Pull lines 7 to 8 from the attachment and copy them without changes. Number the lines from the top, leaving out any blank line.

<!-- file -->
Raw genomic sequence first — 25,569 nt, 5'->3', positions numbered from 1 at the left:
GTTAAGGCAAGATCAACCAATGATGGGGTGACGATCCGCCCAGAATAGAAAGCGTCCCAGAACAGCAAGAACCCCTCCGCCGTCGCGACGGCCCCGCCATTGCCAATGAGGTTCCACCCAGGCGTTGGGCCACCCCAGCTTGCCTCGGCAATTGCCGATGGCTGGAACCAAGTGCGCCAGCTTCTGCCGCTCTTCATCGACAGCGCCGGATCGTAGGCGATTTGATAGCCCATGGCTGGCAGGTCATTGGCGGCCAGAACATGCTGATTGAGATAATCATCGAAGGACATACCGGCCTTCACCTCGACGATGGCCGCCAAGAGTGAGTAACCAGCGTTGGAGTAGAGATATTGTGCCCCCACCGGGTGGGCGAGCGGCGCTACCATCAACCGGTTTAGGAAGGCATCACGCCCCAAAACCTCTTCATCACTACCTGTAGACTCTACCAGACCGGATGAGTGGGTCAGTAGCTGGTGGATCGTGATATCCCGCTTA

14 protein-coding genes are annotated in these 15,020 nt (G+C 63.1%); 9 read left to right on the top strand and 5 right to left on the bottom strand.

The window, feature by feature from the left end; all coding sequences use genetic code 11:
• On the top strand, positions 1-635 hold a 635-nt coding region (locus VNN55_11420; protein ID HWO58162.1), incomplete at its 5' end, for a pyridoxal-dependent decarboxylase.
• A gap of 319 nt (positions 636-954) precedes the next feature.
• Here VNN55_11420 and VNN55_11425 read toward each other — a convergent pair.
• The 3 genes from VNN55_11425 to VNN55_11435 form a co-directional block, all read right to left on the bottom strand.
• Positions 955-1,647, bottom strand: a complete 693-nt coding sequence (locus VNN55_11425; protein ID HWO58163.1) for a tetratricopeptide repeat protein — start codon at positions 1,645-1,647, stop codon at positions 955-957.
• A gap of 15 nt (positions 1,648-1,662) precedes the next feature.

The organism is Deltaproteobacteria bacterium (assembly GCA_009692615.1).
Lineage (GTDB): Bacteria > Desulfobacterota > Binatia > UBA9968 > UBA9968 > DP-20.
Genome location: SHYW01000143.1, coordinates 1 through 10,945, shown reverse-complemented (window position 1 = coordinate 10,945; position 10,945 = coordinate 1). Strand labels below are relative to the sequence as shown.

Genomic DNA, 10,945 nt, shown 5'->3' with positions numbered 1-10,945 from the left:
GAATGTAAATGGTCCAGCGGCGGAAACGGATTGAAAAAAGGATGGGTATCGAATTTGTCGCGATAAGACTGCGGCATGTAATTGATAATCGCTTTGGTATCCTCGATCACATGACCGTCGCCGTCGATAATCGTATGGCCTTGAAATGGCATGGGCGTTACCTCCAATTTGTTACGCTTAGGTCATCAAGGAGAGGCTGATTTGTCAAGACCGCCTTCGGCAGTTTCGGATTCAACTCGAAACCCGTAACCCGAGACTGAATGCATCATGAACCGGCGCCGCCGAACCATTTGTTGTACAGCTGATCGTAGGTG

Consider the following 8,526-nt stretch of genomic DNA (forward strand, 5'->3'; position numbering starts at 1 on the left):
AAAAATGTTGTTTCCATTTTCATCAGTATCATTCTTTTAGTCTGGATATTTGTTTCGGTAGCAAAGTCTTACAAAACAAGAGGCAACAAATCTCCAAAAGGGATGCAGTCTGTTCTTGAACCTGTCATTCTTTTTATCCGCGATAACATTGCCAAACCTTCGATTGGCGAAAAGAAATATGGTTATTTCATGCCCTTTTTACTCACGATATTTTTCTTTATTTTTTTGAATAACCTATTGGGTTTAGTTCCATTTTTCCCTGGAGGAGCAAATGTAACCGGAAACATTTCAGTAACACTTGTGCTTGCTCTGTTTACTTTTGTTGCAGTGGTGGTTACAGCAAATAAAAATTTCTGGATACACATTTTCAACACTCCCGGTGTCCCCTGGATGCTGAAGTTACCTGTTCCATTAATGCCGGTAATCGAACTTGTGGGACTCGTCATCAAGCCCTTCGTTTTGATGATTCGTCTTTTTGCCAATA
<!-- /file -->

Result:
• Here VNN55_11420 and VNN55_11425 read toward each other — a convergent pair.
• The 3 genes from VNN55_11425 to VNN55_11435 form a co-directional block, all read right to left on the bottom strand.